Verse > Anthologies > Henry Wadsworth Longfellow, ed. > Poems of Places > Italy
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Henry Wadsworth Longfellow, ed.  Poems of Places: An Anthology in 31 Volumes.
Italy: Vols. XI–XIII.  1876–79.
 
Rome, Ruins of
The Pillar of Trajan
William Wordsworth (1770–1850)
 
WHERE towers are crushed, and unforbidden weeds
O’er mutilated arches shed their seeds,
And temples, doomed to milder change, unfold
A new magnificence that vies with old,
Firm in its pristine majesty hath stood        5
A votive column, spared by fire and flood;
And, though the passions of man’s fretful race
Have never ceased to eddy round its base,
Not injured more by touch of meddling hands
Than a lone obelisk, mid Nubian sands        10
Or aught in Syrian deserts left to save
From death the memory of the good and brave.
Historic figures round the shaft embost
Ascend, with lineaments in air not lost:
Still as he turns, the charmed spectator sees        15
Group winding after group, with dream-like ease;
Triumphs in sun-bright gratitude displayed,
Or softly stealing into modest shade.
So, pleased with purple clusters to entwine
Some lofty elm-tree, mounts the daring vine;        20
The woodbine so, with spiral grace, and breathes
Wide-spreading odors from her flowery wreaths.
 
  Borne by the Muse from rills in shepherds’ ears
Murmuring but one smooth story for all years,
I gladly commune with the mind and heart        25
Of him who thus survives by classic art,
His actions witness, venerate his mien,
And study Trajan as by Pliny seen;
Behold how fought the chief whose conquering sword
Stretched far as earth might own a single lord;        30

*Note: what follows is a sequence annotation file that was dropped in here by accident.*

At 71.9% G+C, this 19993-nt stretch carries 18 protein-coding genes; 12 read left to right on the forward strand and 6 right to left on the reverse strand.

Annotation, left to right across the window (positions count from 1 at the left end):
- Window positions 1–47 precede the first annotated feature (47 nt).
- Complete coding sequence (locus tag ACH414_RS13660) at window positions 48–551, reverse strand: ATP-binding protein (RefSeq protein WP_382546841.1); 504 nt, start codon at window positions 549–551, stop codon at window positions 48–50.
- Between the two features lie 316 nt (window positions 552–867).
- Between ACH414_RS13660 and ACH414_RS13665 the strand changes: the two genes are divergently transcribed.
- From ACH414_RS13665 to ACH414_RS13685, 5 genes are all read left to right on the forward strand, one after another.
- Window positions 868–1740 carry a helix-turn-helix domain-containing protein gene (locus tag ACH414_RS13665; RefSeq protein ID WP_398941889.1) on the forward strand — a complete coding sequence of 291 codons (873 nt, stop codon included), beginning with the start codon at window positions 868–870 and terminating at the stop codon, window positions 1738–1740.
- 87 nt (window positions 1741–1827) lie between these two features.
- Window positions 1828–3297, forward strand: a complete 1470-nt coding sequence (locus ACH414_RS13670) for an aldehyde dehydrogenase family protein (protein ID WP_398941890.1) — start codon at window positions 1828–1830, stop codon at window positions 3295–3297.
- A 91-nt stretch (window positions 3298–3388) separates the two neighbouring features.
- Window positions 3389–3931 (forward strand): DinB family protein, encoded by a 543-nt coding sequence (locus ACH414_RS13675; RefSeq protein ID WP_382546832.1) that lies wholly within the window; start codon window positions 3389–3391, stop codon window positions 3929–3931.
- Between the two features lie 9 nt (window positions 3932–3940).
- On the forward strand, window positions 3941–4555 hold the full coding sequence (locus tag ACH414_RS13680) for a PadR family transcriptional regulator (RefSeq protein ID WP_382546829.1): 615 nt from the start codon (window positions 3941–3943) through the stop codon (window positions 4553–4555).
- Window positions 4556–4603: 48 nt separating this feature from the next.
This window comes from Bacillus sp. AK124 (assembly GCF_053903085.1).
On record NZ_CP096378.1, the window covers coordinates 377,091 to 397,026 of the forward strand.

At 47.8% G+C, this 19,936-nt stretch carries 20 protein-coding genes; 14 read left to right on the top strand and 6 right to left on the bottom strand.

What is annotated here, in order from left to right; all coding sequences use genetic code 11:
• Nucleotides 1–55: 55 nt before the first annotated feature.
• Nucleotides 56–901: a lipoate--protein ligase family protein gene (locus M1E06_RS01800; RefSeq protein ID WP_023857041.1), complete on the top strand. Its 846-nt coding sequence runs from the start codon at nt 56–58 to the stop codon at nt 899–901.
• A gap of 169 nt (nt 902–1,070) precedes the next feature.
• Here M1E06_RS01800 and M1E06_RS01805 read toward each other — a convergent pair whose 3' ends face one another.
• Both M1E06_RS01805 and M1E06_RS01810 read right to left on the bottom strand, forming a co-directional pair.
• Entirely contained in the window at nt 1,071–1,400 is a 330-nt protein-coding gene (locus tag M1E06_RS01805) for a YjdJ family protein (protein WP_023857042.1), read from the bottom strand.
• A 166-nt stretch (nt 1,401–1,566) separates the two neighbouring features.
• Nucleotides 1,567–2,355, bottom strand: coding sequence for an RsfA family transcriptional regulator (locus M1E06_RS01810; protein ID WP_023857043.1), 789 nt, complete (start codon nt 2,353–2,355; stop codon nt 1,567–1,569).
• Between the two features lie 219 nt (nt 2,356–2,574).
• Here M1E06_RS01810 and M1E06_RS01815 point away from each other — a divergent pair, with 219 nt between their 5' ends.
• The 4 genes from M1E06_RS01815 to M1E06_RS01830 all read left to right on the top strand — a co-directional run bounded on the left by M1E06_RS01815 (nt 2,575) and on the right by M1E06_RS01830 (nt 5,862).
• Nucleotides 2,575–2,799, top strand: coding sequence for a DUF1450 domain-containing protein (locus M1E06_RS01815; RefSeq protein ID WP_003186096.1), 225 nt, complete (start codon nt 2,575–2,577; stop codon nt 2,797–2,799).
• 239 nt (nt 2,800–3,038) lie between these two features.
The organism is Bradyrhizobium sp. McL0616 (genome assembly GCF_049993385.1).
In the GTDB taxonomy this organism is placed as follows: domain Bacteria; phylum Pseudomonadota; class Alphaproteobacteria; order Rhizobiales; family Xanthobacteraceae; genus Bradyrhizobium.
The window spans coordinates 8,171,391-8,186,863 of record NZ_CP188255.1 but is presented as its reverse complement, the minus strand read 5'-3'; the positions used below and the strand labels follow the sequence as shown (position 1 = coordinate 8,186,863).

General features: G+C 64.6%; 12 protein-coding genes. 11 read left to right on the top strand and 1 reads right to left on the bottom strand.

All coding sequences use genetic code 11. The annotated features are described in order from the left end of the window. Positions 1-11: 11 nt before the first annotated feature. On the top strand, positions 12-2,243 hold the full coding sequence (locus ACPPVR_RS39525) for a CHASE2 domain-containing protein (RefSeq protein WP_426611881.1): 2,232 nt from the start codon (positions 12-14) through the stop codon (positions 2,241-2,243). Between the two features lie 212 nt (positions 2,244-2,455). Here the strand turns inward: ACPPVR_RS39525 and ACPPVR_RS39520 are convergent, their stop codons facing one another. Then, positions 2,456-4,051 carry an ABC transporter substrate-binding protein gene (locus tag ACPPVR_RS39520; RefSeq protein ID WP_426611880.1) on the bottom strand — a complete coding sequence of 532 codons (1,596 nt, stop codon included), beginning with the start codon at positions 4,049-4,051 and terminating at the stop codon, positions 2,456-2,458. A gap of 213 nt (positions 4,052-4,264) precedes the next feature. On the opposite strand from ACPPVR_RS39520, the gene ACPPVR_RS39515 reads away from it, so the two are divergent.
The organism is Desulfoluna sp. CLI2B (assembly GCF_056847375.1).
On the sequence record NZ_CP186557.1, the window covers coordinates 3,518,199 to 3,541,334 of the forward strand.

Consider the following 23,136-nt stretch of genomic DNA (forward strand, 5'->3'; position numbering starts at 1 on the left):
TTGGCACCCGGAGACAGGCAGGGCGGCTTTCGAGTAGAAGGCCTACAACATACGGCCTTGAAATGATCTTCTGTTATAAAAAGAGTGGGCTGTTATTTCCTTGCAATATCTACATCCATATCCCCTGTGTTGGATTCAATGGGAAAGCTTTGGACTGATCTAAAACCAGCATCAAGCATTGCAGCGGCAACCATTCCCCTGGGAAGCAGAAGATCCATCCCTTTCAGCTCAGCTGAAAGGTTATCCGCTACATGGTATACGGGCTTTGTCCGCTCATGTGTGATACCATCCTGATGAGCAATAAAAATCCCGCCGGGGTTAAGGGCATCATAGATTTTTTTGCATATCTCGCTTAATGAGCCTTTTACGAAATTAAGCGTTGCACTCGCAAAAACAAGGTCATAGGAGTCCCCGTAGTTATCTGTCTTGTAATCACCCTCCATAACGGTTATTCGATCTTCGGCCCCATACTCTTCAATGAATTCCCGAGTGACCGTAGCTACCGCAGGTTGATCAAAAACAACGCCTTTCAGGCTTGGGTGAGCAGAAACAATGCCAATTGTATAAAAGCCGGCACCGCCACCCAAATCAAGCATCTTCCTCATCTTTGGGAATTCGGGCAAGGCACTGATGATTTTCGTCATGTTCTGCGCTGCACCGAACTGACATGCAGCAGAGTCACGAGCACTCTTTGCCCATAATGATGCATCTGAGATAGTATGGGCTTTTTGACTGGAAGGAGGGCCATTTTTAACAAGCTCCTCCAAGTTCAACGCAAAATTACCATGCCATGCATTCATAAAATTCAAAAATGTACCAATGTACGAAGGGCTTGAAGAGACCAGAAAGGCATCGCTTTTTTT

In the delight of moral prudence schooled,
How feelingly at home the sovereign ruled;
Best of the good,—in pagan faith allied
To more than man, by virtue deified.
 
  Memorial pillar! mid the wrecks of time        35
Preserve thy charge with confidence sublime,—
The exultations, pomps, and cares of Rome,
Whence half the breathing world received its doom:
Things that recoil from language; that, if shown
By apter pencil, from the light had flown.        40
A pontiff, Trajan here the gods implores,
There greets an embassy from Indian shores:
Lo! he harangues his cohorts,—there the storm
Of battle meets him in authentic form!
Unharnessed, naked troops of Moorish horse        45
Sweep to the charge; more high, the Dacian force,
To hoof and finger mailed;—yet, high or low,
None bleed, and none lie prostrate but the foe;
In every Roman, through all turns of fate,
Is Roman dignity inviolate;        50
Spirit in him pre-eminent, who guides,
Supports, adorns, and over all presides;
Distinguished only by inherent state
From honored instruments that round him wait;
Rise as he may, his grandeur scorns the test        55
Of outward symbol, nor will deign to rest
On aught by which another is deprest.
Alas! that one thus disciplined could toil
To enslave whole nations on their native soil;
So emulous of Macedonian fame,        60
That, when his age was measured with his aim,
He drooped, mid else unclouded victories,
And turned his eagles back with deep-drawn sighs.
O weakness of the great! O folly of the wise!
 
  Where now the haughty empire that was spread        65
With such fond hope? Her very speech is dead;
Yet glorious Art the power of Time defies,
And Trajan still, through various enterprise,
Mounts, in this fine illusion, toward the skies:
Still are we present with the imperial chief,        70
Nor cease to gaze upon the bold relief,
Till Rome, to silent marble unconfined,
Becomes with all her years a vision of the mind.
 
 
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